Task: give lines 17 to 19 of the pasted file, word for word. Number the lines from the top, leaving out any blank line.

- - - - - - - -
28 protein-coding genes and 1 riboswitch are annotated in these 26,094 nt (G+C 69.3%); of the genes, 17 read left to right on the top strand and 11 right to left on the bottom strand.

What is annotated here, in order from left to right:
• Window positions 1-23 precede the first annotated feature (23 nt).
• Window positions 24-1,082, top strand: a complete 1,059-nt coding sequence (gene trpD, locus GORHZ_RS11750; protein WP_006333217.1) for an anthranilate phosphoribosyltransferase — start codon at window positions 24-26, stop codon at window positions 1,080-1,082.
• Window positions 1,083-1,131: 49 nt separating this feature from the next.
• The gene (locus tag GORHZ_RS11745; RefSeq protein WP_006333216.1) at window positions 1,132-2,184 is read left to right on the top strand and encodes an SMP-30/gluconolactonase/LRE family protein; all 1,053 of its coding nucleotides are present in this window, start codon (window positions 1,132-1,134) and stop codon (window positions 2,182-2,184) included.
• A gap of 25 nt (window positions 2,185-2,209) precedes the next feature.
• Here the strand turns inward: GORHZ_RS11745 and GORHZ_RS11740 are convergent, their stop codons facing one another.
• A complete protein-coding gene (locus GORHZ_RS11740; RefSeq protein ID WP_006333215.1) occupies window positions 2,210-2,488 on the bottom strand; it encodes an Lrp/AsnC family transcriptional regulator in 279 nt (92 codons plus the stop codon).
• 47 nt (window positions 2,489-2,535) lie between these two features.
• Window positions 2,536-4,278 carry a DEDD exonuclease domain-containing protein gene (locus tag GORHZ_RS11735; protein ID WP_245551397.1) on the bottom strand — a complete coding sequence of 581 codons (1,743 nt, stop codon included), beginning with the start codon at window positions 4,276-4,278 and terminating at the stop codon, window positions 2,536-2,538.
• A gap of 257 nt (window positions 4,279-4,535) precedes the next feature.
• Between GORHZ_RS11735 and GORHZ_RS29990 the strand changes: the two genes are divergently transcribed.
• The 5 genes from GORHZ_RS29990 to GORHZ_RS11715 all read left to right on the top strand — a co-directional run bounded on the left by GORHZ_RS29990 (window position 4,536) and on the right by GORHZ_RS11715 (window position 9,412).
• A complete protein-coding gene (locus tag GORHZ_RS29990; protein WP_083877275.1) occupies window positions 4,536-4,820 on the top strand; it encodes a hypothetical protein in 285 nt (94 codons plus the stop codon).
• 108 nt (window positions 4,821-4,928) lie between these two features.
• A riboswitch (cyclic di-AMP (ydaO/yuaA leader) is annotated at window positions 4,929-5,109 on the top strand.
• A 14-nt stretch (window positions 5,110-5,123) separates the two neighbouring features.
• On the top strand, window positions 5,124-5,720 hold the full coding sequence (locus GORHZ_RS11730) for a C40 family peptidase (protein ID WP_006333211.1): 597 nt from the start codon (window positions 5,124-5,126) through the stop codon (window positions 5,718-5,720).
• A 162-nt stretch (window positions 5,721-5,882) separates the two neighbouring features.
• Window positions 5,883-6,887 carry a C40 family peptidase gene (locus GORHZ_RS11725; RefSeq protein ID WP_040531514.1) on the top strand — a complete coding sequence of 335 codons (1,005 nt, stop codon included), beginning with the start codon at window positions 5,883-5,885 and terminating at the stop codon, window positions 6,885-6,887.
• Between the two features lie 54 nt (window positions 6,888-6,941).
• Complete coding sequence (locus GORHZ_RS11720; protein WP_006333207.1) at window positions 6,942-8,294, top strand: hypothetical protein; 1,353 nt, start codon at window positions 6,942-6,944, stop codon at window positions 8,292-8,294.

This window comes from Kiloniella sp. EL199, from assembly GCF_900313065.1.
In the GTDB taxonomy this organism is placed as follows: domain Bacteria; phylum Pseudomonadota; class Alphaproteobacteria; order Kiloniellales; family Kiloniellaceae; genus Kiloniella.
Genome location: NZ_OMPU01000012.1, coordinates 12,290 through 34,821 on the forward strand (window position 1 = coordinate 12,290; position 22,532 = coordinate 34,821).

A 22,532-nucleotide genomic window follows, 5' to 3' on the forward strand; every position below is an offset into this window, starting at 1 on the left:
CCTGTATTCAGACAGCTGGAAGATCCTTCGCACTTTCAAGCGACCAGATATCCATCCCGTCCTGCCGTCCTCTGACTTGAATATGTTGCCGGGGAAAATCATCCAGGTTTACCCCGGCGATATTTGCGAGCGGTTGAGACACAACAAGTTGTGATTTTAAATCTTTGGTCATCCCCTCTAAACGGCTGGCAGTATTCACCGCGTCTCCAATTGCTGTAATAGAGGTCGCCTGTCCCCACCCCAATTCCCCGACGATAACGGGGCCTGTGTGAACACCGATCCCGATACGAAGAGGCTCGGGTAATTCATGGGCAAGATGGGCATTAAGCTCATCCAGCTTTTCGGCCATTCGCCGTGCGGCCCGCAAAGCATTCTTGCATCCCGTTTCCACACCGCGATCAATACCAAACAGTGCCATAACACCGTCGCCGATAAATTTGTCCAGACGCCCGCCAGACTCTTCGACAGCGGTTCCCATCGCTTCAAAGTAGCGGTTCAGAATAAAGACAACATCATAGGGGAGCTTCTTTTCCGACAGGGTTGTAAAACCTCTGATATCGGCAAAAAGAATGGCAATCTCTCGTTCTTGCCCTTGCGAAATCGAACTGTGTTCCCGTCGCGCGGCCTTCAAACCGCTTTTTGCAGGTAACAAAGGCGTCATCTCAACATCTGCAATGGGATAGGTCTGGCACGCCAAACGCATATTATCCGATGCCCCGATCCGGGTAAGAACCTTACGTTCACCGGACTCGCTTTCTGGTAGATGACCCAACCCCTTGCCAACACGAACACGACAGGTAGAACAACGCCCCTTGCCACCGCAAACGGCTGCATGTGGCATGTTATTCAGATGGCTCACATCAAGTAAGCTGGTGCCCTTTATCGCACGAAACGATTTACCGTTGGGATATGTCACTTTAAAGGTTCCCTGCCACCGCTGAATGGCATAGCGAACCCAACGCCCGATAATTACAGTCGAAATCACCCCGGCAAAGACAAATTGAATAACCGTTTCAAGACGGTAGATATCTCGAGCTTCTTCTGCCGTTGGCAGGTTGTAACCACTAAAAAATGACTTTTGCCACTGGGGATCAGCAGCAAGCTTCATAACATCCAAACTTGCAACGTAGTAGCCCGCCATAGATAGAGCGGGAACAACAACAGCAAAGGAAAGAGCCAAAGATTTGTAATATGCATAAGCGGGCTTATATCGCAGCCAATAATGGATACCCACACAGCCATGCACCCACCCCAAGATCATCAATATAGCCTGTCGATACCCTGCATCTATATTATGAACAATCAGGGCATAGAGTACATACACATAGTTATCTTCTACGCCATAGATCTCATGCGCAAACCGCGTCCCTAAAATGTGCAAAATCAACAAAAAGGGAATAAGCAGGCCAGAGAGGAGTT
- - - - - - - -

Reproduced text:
• A riboswitch (cyclic di-AMP (ydaO/yuaA leader) is annotated at window positions 4,929-5,109 on the top strand.
• A 14-nt stretch (window positions 5,110-5,123) separates the two neighbouring features.
• On the top strand, window positions 5,124-5,720 hold the full coding sequence (locus GORHZ_RS11730) for a C40 family peptidase (protein ID WP_006333211.1): 597 nt from the start codon (window positions 5,124-5,126) through the stop codon (window positions 5,718-5,720).